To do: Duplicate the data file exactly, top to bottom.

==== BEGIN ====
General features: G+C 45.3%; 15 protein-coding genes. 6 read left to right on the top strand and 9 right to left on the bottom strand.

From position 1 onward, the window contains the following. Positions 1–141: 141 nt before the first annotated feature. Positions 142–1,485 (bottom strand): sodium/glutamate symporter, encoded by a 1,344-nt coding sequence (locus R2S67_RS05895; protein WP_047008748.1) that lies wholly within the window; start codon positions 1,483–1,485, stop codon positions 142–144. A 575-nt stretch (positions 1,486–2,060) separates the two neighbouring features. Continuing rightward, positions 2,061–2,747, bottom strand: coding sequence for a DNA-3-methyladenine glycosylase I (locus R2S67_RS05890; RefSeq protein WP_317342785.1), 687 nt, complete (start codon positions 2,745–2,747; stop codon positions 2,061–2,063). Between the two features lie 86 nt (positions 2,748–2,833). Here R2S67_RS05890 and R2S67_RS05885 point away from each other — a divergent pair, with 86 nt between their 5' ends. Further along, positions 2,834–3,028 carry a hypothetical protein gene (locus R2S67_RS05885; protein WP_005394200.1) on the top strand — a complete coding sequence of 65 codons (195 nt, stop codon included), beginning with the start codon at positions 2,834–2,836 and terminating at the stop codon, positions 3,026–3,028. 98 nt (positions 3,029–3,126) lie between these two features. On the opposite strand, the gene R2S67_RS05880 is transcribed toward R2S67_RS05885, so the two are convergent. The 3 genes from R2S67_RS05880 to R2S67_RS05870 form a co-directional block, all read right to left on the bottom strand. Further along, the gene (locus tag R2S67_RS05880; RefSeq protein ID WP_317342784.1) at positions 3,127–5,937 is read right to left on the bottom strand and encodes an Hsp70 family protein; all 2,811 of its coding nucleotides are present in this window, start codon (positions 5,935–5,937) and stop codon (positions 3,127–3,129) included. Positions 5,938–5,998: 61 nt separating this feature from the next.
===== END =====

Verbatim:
General features: G+C 45.3%; 15 protein-coding genes. 6 read left to right on the top strand and 9 right to left on the bottom strand.

From position 1 onward, the window contains the following. Positions 1–141: 141 nt before the first annotated feature. Positions 142–1,485 (bottom strand): sodium/glutamate symporter, encoded by a 1,344-nt coding sequence (locus R2S67_RS05895; protein WP_047008748.1) that lies wholly within the window; start codon positions 1,483–1,485, stop codon positions 142–144. A 575-nt stretch (positions 1,486–2,060) separates the two neighbouring features. Continuing rightward, positions 2,061–2,747, bottom strand: coding sequence for a DNA-3-methyladenine glycosylase I (locus R2S67_RS05890; RefSeq protein WP_317342785.1), 687 nt, complete (start codon positions 2,745–2,747; stop codon positions 2,061–2,063). Between the two features lie 86 nt (positions 2,748–2,833). Here R2S67_RS05890 and R2S67_RS05885 point away from each other — a divergent pair, with 86 nt between their 5' ends. Further along, positions 2,834–3,028 carry a hypothetical protein gene (locus R2S67_RS05885; protein WP_005394200.1) on the top strand — a complete coding sequence of 65 codons (195 nt, stop codon included), beginning with the start codon at positions 2,834–2,836 and terminating at the stop codon, positions 3,026–3,028. 98 nt (positions 3,029–3,126) lie between these two features. On the opposite strand, the gene R2S67_RS05880 is transcribed toward R2S67_RS05885, so the two are convergent. The 3 genes from R2S67_RS05880 to R2S67_RS05870 form a co-directional block, all read right to left on the bottom strand. Further along, the gene (locus tag R2S67_RS05880; RefSeq protein ID WP_317342784.1) at positions 3,127–5,937 is read right to left on the bottom strand and encodes an Hsp70 family protein; all 2,811 of its coding nucleotides are present in this window, start codon (positions 5,935–5,937) and stop codon (positions 3,127–3,129) included. Positions 5,938–5,998: 61 nt separating this feature from the next.